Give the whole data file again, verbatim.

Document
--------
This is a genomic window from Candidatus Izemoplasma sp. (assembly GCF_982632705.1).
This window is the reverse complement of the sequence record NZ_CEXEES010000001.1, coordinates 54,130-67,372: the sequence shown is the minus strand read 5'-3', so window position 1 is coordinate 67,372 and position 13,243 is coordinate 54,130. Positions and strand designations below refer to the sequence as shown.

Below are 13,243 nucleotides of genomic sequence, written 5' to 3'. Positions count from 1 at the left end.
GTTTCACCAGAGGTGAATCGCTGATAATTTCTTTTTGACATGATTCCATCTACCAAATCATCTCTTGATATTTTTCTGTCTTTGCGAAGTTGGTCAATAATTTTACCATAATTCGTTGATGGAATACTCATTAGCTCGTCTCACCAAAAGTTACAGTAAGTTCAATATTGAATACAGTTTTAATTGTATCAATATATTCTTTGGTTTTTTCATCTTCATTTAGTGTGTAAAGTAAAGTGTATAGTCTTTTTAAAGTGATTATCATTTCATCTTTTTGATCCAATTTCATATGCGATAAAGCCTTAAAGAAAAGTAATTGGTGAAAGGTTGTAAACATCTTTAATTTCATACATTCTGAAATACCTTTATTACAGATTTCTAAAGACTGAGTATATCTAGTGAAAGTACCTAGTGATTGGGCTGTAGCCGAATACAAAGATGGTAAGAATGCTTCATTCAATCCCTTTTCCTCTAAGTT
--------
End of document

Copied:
This is a genomic window from Candidatus Izemoplasma sp. (assembly GCF_982632705.1).
This window is the reverse complement of the sequence record NZ_CEXEES010000001.1, coordinates 54,130-67,372: the sequence shown is the minus strand read 5'-3', so window position 1 is coordinate 67,372 and position 13,243 is coordinate 54,130. Positions and strand designations below refer to the sequence as shown.

Below are 13,243 nucleotides of genomic sequence, written 5' to 3'. Positions count from 1 at the left end.
GTTTCACCAGAGGTGAATCGCTGATAATTTCTTTTTGACATGATTCCATCTACCAAATCATCTCTTGATATTTTTCTGTCTTTGCGAAGTTGGTCAATAATTTTACCATAATTCGTTGATGGAATACTCATTAGCTCGTCTCACCAAAAGTTACAGTAAGTTCAATATTGAATACAGTTTTAATTGTATCAATATATTCTTTGGTTTTTTCATCTTCATTTAGTGTGTAAAGTAAAGTGTATAGTCTTTTTAAAGTGATTATCATTTCATCTTTTTGATCCAATTTCATATGCGATAAAGCCTTAAAGAAAAGTAATTGGTGAAAGGTTGTAAACATCTTTAATTTCATACATTCTGAAATACCTTTATTACAGATTTCTAAAGACTGAGTATATCTAGTGAAAGTACCTAGTGATTGGGCTGTAGCCGAATACAAAGATGGTAAGAATGCTTCATTCAATCCCTTTTCCTCTAAGTT